Chapter 2 Access to the Father Footnotes 53-73

Page 65 The Trinitarian Faith

53. Thus Gregory Nyss.: ‘The Deity effects salvation by a personal intervention’ Or. Cat., 24. Cf. Sellers, Two Ancient Christologies, 1940, p. 66.

54. This was a favourite expression of Athanasius, eg., De inc., 3. See Theology in Reconciliation., 245f, and R. V. Sellers, op. cit., p.46f.

55. Gen. 32.30: So Jacob named the place Peniel, for he said, “I have seen God face to face, yet my life has been preserved.”

Num. 6.25: The Lord make His face shine on you, And be gracious to you;

2Chron. 7.14: and My people who are called by My name humble themselves and pray and seek My face and turn from their wicked ways, then I will hear from heaven, will forgive their sin and will heal their land.

Ps. 31.16 Make Your face to shine upon Your servant; Save me in Your lovingkindness.

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56. See book.

57. Exodus 33.11 Thus the Lord used to speak to Moses face to face, just as a man speaks to his friend. When Moses returned to the camp, his servant Joshua, the son of Nun, a young man, would not depart from the tent.

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58. Athanasius Ad Mon.; cf De Decr., 22; De syn., 35

59. Athanasius Ad Ser., 1.17; cf. In Ill. om. 6

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60. A von Harnack, History of Dogma, Eng. tr. 1897, vol. III, pp. 143-145 (not 194).

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61. Cf Martin Buber, Eclipse of God, 1957, p. 40

62 Cf, the arguments of Athenagoras of Athens in the second century A. D. against the anthropocentric character of images, Leg., 7-10, 15-18. See also Origen, Con Cels., 8.17-18; Eusebius of Caesarea, Opera, MPG 20, 1545-49 ; and cf. V Weilde, The Baptism of Art, Oxford, 1950 (N/A).

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63. Athanasius, Con Ar., 1.23, with reference to Eph. 3.15. (from whom every family in heaven and on earth derives its name) See preceding discussion, 1.21-22.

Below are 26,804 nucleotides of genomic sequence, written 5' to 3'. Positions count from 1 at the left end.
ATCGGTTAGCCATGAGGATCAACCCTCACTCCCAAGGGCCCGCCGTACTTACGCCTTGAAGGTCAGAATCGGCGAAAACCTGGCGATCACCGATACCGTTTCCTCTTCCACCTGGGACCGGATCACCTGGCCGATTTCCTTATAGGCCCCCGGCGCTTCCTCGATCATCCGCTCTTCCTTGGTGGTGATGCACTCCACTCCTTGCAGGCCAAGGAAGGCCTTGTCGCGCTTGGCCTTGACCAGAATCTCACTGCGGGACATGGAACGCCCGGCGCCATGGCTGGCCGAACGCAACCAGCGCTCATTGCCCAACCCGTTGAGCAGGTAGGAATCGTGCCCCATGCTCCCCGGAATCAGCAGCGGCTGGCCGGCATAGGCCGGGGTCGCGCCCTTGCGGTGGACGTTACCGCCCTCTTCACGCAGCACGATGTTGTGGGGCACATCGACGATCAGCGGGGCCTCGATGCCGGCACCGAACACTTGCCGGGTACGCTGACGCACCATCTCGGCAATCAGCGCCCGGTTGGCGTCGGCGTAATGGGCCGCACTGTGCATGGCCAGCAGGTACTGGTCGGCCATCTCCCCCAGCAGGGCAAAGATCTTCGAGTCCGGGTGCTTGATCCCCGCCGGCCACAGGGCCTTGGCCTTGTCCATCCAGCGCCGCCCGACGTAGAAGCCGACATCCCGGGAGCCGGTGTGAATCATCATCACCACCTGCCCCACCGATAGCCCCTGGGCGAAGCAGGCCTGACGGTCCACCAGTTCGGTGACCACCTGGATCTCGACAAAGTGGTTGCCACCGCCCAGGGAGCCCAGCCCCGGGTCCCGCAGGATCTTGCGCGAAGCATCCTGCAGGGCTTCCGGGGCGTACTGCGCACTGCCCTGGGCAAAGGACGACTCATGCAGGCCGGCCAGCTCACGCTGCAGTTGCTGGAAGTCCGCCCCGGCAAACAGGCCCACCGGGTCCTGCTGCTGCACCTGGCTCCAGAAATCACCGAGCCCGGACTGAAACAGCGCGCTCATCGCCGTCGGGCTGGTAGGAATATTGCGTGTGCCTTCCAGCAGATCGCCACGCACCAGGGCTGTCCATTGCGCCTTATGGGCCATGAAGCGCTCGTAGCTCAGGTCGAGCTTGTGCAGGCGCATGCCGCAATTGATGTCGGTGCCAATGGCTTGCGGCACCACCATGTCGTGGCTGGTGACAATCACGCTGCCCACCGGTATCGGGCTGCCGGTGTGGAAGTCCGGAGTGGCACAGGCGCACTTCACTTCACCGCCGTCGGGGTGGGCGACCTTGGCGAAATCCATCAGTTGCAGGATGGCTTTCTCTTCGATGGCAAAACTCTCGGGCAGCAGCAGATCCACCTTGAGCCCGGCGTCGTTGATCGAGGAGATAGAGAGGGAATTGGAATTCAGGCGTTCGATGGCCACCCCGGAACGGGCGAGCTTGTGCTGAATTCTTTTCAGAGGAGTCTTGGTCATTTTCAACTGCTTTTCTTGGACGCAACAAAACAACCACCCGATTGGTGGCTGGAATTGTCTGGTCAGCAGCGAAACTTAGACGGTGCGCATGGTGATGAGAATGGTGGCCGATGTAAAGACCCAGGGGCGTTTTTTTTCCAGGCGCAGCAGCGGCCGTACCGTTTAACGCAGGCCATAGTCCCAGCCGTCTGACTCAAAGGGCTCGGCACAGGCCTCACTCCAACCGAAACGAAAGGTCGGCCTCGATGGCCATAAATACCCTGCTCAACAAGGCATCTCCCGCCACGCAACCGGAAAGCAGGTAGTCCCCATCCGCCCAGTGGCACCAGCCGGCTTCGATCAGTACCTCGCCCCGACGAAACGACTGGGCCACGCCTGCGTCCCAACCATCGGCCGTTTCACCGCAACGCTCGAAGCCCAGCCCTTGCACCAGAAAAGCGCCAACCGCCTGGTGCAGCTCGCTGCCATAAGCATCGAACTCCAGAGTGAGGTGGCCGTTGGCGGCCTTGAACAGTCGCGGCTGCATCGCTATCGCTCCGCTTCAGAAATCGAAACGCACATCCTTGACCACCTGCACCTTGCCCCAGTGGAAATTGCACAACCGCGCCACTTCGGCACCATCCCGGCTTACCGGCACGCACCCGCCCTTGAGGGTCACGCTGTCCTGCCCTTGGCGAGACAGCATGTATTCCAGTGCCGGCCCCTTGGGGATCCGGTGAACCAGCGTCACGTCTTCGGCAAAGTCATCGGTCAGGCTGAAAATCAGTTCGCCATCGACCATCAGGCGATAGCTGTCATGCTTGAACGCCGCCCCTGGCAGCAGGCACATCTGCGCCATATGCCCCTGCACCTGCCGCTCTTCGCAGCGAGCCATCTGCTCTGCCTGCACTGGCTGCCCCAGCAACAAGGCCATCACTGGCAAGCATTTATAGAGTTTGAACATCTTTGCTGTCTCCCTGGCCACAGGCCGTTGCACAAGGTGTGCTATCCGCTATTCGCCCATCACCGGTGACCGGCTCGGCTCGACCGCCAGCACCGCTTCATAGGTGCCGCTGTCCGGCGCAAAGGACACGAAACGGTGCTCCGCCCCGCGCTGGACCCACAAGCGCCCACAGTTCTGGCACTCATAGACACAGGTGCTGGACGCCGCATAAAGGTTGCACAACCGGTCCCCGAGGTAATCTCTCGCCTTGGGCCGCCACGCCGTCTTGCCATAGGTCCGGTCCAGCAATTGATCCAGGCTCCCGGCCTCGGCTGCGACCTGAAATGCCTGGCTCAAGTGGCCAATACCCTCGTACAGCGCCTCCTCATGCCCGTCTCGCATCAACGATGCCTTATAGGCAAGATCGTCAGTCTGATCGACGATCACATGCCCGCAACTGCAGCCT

64. Athanasius Ad Ser., 1.16. . The Arians’ mythological projection of human relations into the Deity had the effect of sexising their notion of God, which in turn called for a form of demythologising! Thus also Gregory Naz., Or., 31.7

65. See the epistemological analysis of the function of biblical analogies and  images offered by Hilary, De Trin., 2.1, 18f; 2.6ff.

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66. Gregory Naz., Or., 28.12ff; 29.2; 31.7, 33, etc.

67. F W Camfield, Reformation Old and New, 1947, p.85

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68. Athanasius Con Ar., 1.15; De syn., 42 & 51; Ad Ser., 1.24; Hilary De Trin., 7.37; 8.52; 10.6; Gregory Naz., Or., 31.33 and cf Cyril of Alexandria, De Trin., 6, MPG 75.1089.

69. Greek icons are not regarded is mimetic images but as images referring spiritually and imagelessly to what they signify in the communion of the saints.This view of icons was clarified through the iconoclastic controversy. Cf. G florovsky, Collected Works II, Belmont, 1974, pp. 101-119.

70. For references to these Athanasian concepts see Theol. in Reconcil., pp. 222f, 226ff, 235ff.

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71. Cf. Hilary: ‘The Word is a reality, not a sound, a being, not a speech, God, not a nonentity.’ De Trin., 2.15

72. Cf Plato’s discussion of what happens in the absence of a ‘divine logos’ from beyond ourselves, Phaedo 85 c.

73. Cf. Aristotle Eth. Nic., 7, 1154b; Met., 1072b

Chapter 3 The Almighty Creator Footnotes 1-24